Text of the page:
From seed to sprout, the power of seeds hold all the potential for what will grow out of them. At Something Good in the World we are experiencing firsthand how something so tiny can become something so powerful. Our motto has always been: “Small steps towards a big difference,” but this concept goes far beyond words…
Every time that Something Good in the World engages in outdoor educational programs with children and families, it feels like nothing short of a miracle. So much goes into making these free programs possible: the foundationsthat fund the work, the educators who prepare the workshops, the schools andshelters who help organize the trips, the people who transport the students,the farmers who host and guide us. None of what we do would be possiblewithout the people who support the programs because they understand theimpact that nature has on the well being of children of all ages.
In June 2022, Something Good in the World is celebrating 20 years as a non-profit, charitable, children’s educational organization, under section 501(c)(3) of the IRS code! And we want to celebrate with you! If you are on our email list or follow us on Facebook, you already know that we have taken up a daily challenge to post videos and photos of the past 20 years of success stories, which happened because of your participation! Whether you were a student, a parent, a teacher, or a supporter of our programs, we want to hear from you with your stories, photos, videos, and memories.
This fall, Something Good in the World really accomplished something amazing…We shipped our Envira Pod mobile educational trailer and Earth School materials to Hawai’i thanks to a generous grant and the tireless fundraising efforts of the Friends of the Volcano School of Arts & Sciences! Now our programs can continue to flourish in both Hawai’i and New York!
It’s so wonderful, incredible, and exciting to be working with children
and families in person again! Hooray for the reopening of our programs in person after a year of distance learning. What a relief! We are so happyto be out in the gardens and on the trails and farms with children again!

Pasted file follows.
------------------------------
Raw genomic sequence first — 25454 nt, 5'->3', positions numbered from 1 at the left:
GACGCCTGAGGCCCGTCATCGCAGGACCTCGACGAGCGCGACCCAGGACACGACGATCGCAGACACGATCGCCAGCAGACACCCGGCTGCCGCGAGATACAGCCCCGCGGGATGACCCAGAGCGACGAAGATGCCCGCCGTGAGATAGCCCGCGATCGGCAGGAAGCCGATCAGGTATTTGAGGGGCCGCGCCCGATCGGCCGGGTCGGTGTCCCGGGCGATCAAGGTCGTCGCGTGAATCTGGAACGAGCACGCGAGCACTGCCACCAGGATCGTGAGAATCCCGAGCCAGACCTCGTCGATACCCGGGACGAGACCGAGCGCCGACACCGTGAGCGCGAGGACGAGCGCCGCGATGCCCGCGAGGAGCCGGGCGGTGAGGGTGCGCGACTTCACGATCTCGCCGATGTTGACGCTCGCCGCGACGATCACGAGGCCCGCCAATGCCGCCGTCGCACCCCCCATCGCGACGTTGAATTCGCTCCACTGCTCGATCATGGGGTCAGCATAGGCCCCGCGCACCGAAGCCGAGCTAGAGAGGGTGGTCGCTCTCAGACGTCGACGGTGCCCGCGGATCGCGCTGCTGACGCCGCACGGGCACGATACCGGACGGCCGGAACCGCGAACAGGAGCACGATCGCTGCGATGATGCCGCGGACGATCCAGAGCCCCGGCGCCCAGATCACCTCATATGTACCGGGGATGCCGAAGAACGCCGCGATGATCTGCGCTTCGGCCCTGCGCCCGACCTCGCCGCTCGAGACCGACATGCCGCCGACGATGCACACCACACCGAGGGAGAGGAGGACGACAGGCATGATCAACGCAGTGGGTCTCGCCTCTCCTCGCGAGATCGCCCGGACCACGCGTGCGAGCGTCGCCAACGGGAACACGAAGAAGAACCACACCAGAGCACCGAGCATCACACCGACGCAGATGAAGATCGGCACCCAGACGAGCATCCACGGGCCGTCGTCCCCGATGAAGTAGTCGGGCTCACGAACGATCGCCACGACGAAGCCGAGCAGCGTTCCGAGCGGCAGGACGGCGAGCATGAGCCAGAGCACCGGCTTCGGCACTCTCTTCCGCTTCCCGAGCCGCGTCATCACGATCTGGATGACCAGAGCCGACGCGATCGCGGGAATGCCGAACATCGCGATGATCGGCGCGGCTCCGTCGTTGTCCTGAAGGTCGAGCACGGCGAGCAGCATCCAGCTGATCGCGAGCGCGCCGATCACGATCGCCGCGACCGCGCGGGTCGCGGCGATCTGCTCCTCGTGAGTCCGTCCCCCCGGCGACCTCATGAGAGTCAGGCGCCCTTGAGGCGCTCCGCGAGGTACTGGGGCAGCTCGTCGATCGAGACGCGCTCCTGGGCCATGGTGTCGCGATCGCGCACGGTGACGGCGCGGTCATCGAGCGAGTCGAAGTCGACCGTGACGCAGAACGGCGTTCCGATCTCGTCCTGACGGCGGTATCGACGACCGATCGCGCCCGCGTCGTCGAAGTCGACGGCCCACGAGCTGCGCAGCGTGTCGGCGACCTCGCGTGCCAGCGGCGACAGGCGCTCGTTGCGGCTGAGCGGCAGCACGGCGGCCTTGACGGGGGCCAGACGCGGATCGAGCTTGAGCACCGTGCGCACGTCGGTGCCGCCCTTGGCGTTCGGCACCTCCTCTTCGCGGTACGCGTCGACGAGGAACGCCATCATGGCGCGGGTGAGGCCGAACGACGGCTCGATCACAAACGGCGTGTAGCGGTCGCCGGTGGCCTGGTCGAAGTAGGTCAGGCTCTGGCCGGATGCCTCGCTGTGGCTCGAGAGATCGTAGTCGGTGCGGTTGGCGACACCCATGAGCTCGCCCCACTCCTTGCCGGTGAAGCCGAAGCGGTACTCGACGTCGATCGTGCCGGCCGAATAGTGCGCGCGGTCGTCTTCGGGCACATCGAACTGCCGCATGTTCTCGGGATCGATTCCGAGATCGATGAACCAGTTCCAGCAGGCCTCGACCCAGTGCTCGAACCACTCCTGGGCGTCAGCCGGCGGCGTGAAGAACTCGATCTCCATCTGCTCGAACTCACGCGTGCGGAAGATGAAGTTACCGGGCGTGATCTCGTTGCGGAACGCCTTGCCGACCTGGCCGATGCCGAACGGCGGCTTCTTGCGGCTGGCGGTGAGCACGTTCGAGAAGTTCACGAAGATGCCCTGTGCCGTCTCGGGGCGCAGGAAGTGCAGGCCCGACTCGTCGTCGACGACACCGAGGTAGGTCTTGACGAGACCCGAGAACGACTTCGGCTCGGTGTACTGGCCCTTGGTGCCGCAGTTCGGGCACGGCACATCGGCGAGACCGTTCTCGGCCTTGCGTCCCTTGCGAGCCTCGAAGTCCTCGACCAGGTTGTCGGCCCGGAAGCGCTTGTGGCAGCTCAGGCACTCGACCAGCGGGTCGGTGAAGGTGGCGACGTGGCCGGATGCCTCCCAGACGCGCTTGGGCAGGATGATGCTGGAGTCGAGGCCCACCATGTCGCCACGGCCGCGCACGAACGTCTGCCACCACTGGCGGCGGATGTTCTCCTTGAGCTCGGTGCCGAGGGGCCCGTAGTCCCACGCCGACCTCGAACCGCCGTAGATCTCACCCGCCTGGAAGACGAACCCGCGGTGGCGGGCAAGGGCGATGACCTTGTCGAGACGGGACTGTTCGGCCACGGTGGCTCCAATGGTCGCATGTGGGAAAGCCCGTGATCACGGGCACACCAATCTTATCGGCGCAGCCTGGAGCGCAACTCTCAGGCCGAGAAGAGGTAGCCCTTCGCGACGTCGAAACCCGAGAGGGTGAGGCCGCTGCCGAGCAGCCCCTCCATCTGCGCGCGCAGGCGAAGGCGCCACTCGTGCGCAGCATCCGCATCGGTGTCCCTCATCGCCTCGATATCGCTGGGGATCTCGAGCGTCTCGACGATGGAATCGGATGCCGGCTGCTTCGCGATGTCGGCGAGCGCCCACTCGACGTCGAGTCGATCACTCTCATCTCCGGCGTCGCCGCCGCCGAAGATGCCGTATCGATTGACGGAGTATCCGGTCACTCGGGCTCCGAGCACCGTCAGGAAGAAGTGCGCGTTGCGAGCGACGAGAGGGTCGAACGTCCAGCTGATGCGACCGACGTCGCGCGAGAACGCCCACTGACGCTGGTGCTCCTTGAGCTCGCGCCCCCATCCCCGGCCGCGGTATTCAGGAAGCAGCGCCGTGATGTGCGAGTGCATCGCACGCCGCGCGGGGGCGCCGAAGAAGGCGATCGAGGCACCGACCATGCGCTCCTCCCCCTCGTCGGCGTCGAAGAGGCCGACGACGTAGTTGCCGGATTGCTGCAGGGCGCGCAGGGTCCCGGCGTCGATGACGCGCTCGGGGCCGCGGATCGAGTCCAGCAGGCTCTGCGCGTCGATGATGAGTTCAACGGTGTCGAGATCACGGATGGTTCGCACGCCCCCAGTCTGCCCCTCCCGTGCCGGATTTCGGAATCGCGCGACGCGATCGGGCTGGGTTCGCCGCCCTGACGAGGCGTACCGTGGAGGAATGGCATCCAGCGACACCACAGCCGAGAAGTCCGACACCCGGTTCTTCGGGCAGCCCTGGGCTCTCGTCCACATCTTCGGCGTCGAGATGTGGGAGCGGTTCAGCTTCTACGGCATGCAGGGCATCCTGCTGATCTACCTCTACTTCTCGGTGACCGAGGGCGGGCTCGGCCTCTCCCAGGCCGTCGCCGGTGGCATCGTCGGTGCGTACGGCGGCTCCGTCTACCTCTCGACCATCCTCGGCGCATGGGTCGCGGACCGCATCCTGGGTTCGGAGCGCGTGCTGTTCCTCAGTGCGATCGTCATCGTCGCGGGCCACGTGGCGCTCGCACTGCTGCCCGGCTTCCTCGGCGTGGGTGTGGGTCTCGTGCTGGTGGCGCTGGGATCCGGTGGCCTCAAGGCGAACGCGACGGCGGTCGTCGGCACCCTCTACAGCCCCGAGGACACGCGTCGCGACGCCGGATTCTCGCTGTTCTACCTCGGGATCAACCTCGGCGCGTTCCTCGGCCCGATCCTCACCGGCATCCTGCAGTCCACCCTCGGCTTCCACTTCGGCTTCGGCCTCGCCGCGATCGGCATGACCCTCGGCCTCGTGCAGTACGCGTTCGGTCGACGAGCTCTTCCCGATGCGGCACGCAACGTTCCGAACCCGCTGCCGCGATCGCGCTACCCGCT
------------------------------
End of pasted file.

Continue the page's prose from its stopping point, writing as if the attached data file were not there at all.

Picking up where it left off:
In the midst of feeling grateful at this time of year for all the good things that can happen and for all the light that can be generated, we want to thank you, our donors and supporters and volunteers, for keeping Something Good happening in the World!
Something Good in the World brings you artwork and creative writing of refugee children from Central America in a virtual art show.
In the face of obstacles, Something Good in the World teaches students to become versatile. The essential quality or “vitamin” of Versatility is about developing the mindset that makes one immune to self-doubt. Inside of a Golden Education Template (GET) inspired school model, SGITW needed to heed its own advice this spring. Distance learning is antithetical to experiential education – we want everything to be hands-on. But the need to change temporarily to meet new requirements is causing all of us to stretch our minds and hearts, and work at being versatile.
Originally, we would have led into our Winter into Spring newsletter with descriptions of all the fantastic activities of the past few months, but we have to pause in the light of the world situation, to reflect not only on the successes, but also on what might be next. This is especially the case because our school gardens are suddenly on pause, our spring programs on hold, and everything taking a deep in-breath of unknown. Hands-on,farm-based, experiential, arts-integrated, natural education is not designed to be online. So, what now?
The goal of Something Good in the World’s Children’s Peaceful Garden design is to promote peaceful and imaginative play, as well as creative projects and arts-integrated learning, while experiencing in a hands-on way how to live sustainably and in harmony with the environment. This summer, it was our aim to spread this design and its motive to as many locations as possible, so that students of all ages, as well as parents and teachers, could enjoy its therapeutic effects not only at Kitchawan Farm, but also at their own schools, centers, and shelters.